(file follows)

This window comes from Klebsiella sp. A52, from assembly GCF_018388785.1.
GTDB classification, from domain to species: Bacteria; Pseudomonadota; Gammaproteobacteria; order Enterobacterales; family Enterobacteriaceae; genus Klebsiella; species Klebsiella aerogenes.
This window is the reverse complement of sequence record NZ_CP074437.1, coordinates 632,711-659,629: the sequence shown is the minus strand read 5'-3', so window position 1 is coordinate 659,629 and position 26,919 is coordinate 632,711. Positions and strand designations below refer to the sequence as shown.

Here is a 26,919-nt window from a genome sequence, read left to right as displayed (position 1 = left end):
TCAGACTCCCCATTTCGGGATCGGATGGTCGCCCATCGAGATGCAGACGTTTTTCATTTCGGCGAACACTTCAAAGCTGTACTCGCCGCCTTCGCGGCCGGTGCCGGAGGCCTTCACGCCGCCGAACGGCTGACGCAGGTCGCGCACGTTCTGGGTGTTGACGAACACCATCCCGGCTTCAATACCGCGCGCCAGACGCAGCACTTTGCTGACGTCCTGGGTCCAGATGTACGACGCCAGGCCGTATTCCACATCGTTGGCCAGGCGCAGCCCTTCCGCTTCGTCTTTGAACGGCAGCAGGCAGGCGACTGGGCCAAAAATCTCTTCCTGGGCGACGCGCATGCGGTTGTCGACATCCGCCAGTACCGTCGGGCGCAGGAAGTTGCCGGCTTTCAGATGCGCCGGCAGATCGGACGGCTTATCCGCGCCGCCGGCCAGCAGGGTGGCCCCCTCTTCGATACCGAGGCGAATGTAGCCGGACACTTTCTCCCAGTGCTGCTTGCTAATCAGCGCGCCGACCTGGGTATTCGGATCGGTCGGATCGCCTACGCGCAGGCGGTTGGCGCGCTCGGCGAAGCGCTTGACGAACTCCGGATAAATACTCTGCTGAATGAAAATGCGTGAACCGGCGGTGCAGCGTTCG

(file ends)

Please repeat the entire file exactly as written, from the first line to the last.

This window comes from Klebsiella sp. A52, from assembly GCF_018388785.1.
GTDB classification, from domain to species: Bacteria; Pseudomonadota; Gammaproteobacteria; order Enterobacterales; family Enterobacteriaceae; genus Klebsiella; species Klebsiella aerogenes.
This window is the reverse complement of sequence record NZ_CP074437.1, coordinates 632,711-659,629: the sequence shown is the minus strand read 5'-3', so window position 1 is coordinate 659,629 and position 26,919 is coordinate 632,711. Positions and strand designations below refer to the sequence as shown.

Here is a 26,919-nt window from a genome sequence, read left to right as displayed (position 1 = left end):
TCAGACTCCCCATTTCGGGATCGGATGGTCGCCCATCGAGATGCAGACGTTTTTCATTTCGGCGAACACTTCAAAGCTGTACTCGCCGCCTTCGCGGCCGGTGCCGGAGGCCTTCACGCCGCCGAACGGCTGACGCAGGTCGCGCACGTTCTGGGTGTTGACGAACACCATCCCGGCTTCAATACCGCGCGCCAGACGCAGCACTTTGCTGACGTCCTGGGTCCAGATGTACGACGCCAGGCCGTATTCCACATCGTTGGCCAGGCGCAGCCCTTCCGCTTCGTCTTTGAACGGCAGCAGGCAGGCGACTGGGCCAAAAATCTCTTCCTGGGCGACGCGCATGCGGTTGTCGACATCCGCCAGTACCGTCGGGCGCAGGAAGTTGCCGGCTTTCAGATGCGCCGGCAGATCGGACGGCTTATCCGCGCCGCCGGCCAGCAGGGTGGCCCCCTCTTCGATACCGAGGCGAATGTAGCCGGACACTTTCTCCCAGTGCTGCTTGCTAATCAGCGCGCCGACCTGGGTATTCGGATCGGTCGGATCGCCTACGCGCAGGCGGTTGGCGCGCTCGGCGAAGCGCTTGACGAACTCCGGATAAATACTCTGCTGAATGAAAATGCGTGAACCGGCGGTGCAGCGTTCG